As recommended by CMS, most sponsors perform practice audits throughout the year to prepare for an actual program audit and to identify problem areas in time to address them. It is also important for sponsors to review common trends in CMS program audit findings to proactively target the most frequent audit deficiencies. Although overall and program area audit scores improved markedly in 2016 compared to 2015, the following are certain program audit "pitfalls" that continue to appear year over year:
- CMS may identify program deficiencies so severe that immediate corrective action is required (ICAR). For example, this may occur in situations where the identified deficiency results in a lack of access to care or poses a threat to beneficiary health and safety. Of the 10 most common ICARs that result from CMS program audits, nine are directly related to the sponsor's prior authorization and coverage determination process. The most common deficiency, resulting in 21 ICARs across all sponsors audited in 2016, stemmed from the sponsor's failure to appropriately auto-forward coverage determination and appeal requests to an independent review entity within required timeframes. The second most common deficiency, resulting in 19 ICARs, involved the misclassification of coverage determination and appeal requests as grievances or customer service inquiries, impacting required timeframes to render a decision on coverage.
- Although such deficiencies do not rise to ICAR status, the most common audit finding among sponsors resulted from the issuance of coverage determination denial letters that failed to meet regulatory requirements for providing an adequate rationale for the denial in a way that is easily understandable to beneficiaries. This audit condition affected 43 percent of sponsors in 2016 under the Part D benefit and 80 percent of sponsors under the Medicare Advantage benefit.
- From a compliance program effectiveness perspective, 32 percent of sponsors were cited for failing to review OIG and General Services Administration (GSA) exclusion lists for new employees and contractors prior to hire and on a monthly basis. Although sponsors may have OIG and GSA exclusion check processes in place, it is important to ensure that screening extends not only to employees, but also to contractors, temporary employees, volunteers, consultants, key executives and members of the sponsor's governing body. Such screening must also be performed at the first-tier, downstream and related-entity level for any delegated entities and personnel providing health or administrative services for a Medicare Advantage or Part D beneficiary.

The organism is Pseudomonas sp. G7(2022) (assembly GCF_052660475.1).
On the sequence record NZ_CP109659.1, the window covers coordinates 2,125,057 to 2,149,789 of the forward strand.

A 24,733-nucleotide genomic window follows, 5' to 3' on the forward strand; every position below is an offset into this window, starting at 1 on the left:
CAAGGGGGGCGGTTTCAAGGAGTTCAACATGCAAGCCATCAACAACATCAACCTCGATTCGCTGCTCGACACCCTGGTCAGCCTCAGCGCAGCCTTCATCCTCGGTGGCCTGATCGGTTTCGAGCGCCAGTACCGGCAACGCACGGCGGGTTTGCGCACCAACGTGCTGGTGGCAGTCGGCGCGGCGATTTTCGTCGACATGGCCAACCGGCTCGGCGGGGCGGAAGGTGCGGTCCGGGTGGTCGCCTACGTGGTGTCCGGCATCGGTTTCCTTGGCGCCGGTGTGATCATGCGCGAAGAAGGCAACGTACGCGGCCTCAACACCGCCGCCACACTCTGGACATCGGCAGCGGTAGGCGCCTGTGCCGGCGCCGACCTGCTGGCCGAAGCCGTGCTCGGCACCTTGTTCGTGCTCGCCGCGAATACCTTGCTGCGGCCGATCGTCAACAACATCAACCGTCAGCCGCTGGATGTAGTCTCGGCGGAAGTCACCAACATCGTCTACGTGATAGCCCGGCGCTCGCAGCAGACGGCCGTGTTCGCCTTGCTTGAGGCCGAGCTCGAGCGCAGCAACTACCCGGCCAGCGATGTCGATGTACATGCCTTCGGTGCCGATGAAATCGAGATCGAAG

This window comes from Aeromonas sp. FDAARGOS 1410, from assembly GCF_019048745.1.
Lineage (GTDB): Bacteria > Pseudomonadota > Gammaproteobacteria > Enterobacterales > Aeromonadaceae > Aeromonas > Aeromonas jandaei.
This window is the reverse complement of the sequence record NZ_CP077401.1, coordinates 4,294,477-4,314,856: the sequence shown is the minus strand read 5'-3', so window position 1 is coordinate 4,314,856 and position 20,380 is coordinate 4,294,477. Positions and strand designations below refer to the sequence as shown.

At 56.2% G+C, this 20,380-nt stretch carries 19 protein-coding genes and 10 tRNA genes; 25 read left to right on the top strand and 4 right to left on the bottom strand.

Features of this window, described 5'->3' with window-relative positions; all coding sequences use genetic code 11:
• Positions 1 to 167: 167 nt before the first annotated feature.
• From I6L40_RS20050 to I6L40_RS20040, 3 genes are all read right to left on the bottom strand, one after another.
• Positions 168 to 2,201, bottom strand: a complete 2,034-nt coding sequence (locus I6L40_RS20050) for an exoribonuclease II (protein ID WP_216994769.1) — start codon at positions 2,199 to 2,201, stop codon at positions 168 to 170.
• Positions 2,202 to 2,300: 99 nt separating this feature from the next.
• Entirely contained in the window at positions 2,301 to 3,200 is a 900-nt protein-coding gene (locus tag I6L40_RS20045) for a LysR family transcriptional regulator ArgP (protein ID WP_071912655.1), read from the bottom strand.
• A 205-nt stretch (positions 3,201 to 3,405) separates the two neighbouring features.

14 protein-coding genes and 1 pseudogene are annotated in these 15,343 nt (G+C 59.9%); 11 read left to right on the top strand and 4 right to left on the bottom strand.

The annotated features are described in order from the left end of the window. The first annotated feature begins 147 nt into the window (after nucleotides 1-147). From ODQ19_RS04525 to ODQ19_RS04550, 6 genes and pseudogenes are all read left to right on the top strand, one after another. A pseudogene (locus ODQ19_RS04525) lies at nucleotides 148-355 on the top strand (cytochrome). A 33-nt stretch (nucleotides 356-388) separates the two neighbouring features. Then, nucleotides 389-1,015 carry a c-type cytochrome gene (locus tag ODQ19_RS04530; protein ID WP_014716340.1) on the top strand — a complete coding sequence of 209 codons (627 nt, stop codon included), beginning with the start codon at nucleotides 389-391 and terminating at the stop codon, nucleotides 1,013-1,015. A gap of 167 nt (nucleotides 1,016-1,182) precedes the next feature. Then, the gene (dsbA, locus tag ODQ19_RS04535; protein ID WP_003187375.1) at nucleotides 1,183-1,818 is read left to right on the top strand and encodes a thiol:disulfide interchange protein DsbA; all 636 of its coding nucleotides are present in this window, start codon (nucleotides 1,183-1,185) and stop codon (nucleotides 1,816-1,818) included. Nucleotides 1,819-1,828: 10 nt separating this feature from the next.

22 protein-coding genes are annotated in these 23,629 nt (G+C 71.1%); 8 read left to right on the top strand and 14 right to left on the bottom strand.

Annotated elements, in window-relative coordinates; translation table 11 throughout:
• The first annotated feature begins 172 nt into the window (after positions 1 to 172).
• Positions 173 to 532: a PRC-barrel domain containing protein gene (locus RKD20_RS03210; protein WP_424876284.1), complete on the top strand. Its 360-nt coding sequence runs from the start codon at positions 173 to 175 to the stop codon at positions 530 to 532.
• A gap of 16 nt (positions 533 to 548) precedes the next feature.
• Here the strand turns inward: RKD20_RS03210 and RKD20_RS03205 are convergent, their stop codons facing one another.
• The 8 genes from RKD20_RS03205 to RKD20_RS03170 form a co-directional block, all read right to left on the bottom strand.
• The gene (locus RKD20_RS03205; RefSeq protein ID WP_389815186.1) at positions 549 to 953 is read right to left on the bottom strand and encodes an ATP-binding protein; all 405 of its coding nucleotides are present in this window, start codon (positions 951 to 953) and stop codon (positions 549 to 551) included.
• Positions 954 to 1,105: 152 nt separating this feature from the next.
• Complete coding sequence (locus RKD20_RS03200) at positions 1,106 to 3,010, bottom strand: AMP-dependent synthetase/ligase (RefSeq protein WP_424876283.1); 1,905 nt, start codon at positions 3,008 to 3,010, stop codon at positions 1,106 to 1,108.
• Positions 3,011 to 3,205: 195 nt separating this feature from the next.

- Another frequent audit deficiency involves the proper administration of CMS's transition policy for any beneficiaries newly enrolled in the Medicare Part D benefit, or for those who switch between Part D plans or are negatively impacted by drug formulary changes. CMS requires a process to allow for and facilitate a "transition fill" in these circumstances. Forty-six percent of sponsors were cited for this audit condition in 2016.
Audits, whether self-administered or conducted by CMS, remain the primary method to measure a sponsor's compliance with CMS requirements and identify areas of improvement. Sponsors should continue to monitor CMS audit guidance and key audit findings in preparation for their own Medicare Advantage and Part D program audits.
No Small Feat: Preparing the Medical Doctor to Testify
Medical doctors are generally highly intelligent, well educated, caring and articulate. But they often flop as witnesses because their lawyers fail to suitably prepare them or they reject their counsel. The process of serving as a witness is difficult for anyone, but especially for doctors due to the "curse of the intelligent witness."
The daily work of many doctors bears no resemblance to trial practice. Trials are about retrospective blame, whereas doctors engage in prospective problem-solving. They work together in an atmosphere of mutual respect and attempt to find the best course for the patient, and implement a plan often grounded in agreement. Many doctors are not familiar with an environment where they are attacked and where conscientious conclusions are not paramount.
Generally speaking, three key concepts explain why doctors have problems as witnesses: environment, expertise and emotions.
Doctors work in a collegial, problem-solving environment. They are respected, in control and dedicated to the patient's needs. It is hard for them to accept that much of that takes a backseat in litigation. After getting sued, the doctor has lost control. Lawyers questioning the doctor will be ready to challenge the witness, after having read the relevant literature, closely examining the facts and consulting with experts. The questioner will not hear an answer, nod favorably and move on. The doctor must accept these dynamics and understand that not just mastery of the facts, but also strategies for being a disciplined witness, are what count.